10. Question everything.
11. Love pina coladas, and walking in the rain.
Okay, so I added the last one. But I think you could only tell because it was supposed to be ten commandments, and that had an eleven by it. And what is it with that number ten? Question everything, except for stupid, arbitrary lists like this one. Whenever I see that bumpersticker that says “Question Authority,” I want to get a marker pen and write on it, “Don’t tell me what to do.”
But Dawkins celebrates the zeitgeist. He points to the suffrage of women as an example of this zeitgest, with women gaining the right to vote in New Zealand in 1893, Britain in 1928, Switzerland in 1971, and in Kuwait in 2006. See? Look at us go.
Dawkins is jubilant because “the Zeitgeist moves on” (p. 267).
“The Zeitgeist moves on, so inexorably that we sometimes take it for granted and forget that the change is a real phenomenon in its own right” (p. 267).
Dawkins is driving the car, and I am in the backseat trying to figure out what I thought were mapquest directions, but the night was foggy and really dark. Later I discovered that the mapquest directions were actually grease stains from a piece of pizza left on one of Dawkins’ scientific papers.
“How are we doing?” say I, somewhat worried.
“Great, great,” he cheerfully replies.
“Where are we going again?” I want to know.
“We are making excellent time!” he answers. “Never better!”
“How do you know that?” I want to know.
“Look at all the other cars zipping along right beside us,” he says. “Zeitgesting down the road like crazy.”
In other words, we don’t know where we are, where we are going, who made the car, or who gave us the keys, but we are making excellent time nonetheless. I don’t have a copy of it with me, but it reminds me of C.S. Lewis’ wonderful hymn to evolution. “Lead us, evolution, lead us/Up the future’s endless stair/Chop us, change us, prod us, weed us/Lead us, goodness, who knows where.”
“The shift is in a recogniably consistent direction, which most of us would judge as improvement” (p. 268).
Most of us, hey? Or is that just most of the smart ones? And does that make it an improvement? Can “most of us” be wrong? If not, doesn’t that open the door to all manner of hellish dystopias? And if so, by what standard? Is a majority vote an all-purpose disinfectant?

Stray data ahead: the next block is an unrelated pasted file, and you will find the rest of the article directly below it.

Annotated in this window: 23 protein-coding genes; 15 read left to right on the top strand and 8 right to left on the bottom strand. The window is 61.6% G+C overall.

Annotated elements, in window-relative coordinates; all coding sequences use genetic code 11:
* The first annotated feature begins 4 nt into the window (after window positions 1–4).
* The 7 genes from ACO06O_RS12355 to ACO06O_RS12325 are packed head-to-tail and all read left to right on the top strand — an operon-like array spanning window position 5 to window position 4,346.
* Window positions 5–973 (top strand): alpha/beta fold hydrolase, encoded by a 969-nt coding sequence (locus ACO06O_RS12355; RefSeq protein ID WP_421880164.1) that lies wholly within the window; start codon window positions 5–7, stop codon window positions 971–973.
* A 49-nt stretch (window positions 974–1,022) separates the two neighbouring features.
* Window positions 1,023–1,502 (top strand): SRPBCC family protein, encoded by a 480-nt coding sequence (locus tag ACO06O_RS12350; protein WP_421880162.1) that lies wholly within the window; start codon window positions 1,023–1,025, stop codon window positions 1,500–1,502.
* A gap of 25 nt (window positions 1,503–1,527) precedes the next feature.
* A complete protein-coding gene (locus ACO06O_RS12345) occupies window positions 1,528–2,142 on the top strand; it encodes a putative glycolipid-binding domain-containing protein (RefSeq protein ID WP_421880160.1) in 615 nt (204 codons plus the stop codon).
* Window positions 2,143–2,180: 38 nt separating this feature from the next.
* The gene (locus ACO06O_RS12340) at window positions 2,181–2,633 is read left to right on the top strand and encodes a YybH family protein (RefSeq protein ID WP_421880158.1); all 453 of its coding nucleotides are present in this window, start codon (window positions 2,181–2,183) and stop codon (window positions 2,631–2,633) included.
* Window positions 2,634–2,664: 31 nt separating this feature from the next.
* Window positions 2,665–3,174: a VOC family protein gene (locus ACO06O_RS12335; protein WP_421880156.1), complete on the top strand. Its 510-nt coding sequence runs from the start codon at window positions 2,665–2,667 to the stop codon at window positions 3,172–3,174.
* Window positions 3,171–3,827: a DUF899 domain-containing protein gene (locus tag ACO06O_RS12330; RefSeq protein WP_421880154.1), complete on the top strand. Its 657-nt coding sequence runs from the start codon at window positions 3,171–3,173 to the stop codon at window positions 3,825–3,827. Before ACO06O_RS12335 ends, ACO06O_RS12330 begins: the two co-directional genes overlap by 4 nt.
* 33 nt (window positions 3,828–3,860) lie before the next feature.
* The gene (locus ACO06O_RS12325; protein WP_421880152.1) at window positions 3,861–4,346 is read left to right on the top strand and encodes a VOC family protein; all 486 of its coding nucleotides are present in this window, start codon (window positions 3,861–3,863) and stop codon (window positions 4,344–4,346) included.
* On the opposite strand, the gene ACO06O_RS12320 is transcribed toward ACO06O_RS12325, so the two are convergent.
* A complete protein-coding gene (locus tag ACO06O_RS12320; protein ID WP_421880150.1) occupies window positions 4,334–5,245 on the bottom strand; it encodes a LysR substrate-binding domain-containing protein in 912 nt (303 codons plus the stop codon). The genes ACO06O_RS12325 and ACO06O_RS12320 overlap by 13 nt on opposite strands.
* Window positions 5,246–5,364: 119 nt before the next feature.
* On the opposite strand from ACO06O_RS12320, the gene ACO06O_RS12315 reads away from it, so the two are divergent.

Begging the question like a champion, Dawkins simply assumes what he needs to prove. The Zeitgeist is doing good things as long as it is moving in a “progressive” direction. But how on earth are we supposed to define progress?
“The Zeitgeist may move, and move in a generally progressive direction, but as I have said it is a sawtooth not a smooth improvement, and there have been some appalling reversals” (p. 272).
Appalling reversals? By what standard? A generally progressive direction? By what standard? Improvement? By what standard? The standard for how fast and in what direction the car should go cannot be how fast and in what direction the car is currently going. A car is not a map. An internal combustion engine is not a map. But Dawkins dismisses all this with a facile, “Look at us go.”
And the interesting thing is that, in the first part of the chapter, when he was arguing against Christians who pick and choose from their Bibles (which would be bad, I agree, if we were doing it), he denomstrated plainly that he understands this principle. When he was talking about what parts of the Bible we should follow and what parts not, he laid down a principle that is quite good. I am glad that he did this because he shows that he understands the principle clearly. Now all he has to do is apply it to himself. But, son of a gun, he doesn’t get around to that.